Sunday, November 1, 2009

Komatsu PC5500 Slip Off Float


These are another set of photos sent in by a reader. These are from the Griffin coal mine in Western Australia.


It looks here like the float has slipped backwards down the wet ramp.

Those chains are looking a bit small for the job.

You can see here that the tracks were muddy before being loaded onto the float. This would have decreased the friction between the excavator and the float.





Yeah, those chains are far too light for the purpose of restraining a 500t load. The only thing holding the excavator to the float was the surface friction of two metal plates with a bit of water and mud in between.

A lot of equipment doesn't get secured onto floats (probably because it would take a crane to lift sufficiently strong chains into place), but if you're going to do a job...


The Komatsu website lists the weight of the PC5500 as 525t, 'including operator'.

Hmm, no flag, beacon or even reflective markings on the light vehicle in the background.

4 comments:

Anonymous said...

The people in charge of this move were told that stronger chains were required and a rubber matt to increase surface friction between the shovel and float But as usual disregarded the advice.also the float was heading straight down a ramp at a minimum of a 1/10 grade, the big boxes you can see are the motors that drive the hydraulics of the remote controll float that is supposed to be used on flat surfaces.

Anonymous said...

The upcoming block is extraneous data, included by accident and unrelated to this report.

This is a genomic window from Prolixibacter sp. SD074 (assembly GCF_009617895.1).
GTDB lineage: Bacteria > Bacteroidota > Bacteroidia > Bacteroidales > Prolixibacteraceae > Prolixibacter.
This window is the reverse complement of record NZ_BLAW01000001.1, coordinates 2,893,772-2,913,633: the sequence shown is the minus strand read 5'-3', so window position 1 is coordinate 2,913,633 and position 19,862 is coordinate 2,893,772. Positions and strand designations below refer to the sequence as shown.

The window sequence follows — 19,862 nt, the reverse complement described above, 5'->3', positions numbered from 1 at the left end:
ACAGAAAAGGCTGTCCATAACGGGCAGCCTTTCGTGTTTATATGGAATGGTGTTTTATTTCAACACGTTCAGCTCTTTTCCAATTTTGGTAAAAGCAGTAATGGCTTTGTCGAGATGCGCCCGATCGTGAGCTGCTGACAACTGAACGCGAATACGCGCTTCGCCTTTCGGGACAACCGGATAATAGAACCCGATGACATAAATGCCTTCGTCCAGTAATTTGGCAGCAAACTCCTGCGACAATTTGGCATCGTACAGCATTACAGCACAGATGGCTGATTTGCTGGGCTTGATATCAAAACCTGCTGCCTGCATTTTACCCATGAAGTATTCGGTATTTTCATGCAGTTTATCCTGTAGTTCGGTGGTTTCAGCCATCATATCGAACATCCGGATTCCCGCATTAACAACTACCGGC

Yep the bosses should have been given the AXE ?

Anonymous said...

The driver/operator was probably fired and the boss's given promotions and pay raises. Remember, 'crap' flows downhill.

Anonymous said...

Basically it seems that everyone has there own opinions about what is right and wrong but any chains made to hold the shovel on this float would have torn the float into pieces. There are several reasons why this happened!
The move was conducted in the wet.
Steel on steel is never a good idea for floats
The float was not fit for the environment it was working in.
The operators were not experienced enough.
The risk management process was not followed by all levels of the management team.
The drive system on the float was more than adequate to operate on 1:10 angles.
As you can see in the photo's the float has broken the road surface and the spotter at the back has made the call to stop the float and the operator has done just that, however the shovel didn't hear that instruction and kept going. The float wasn't that damaged considering what happened. No one was hurt, all good

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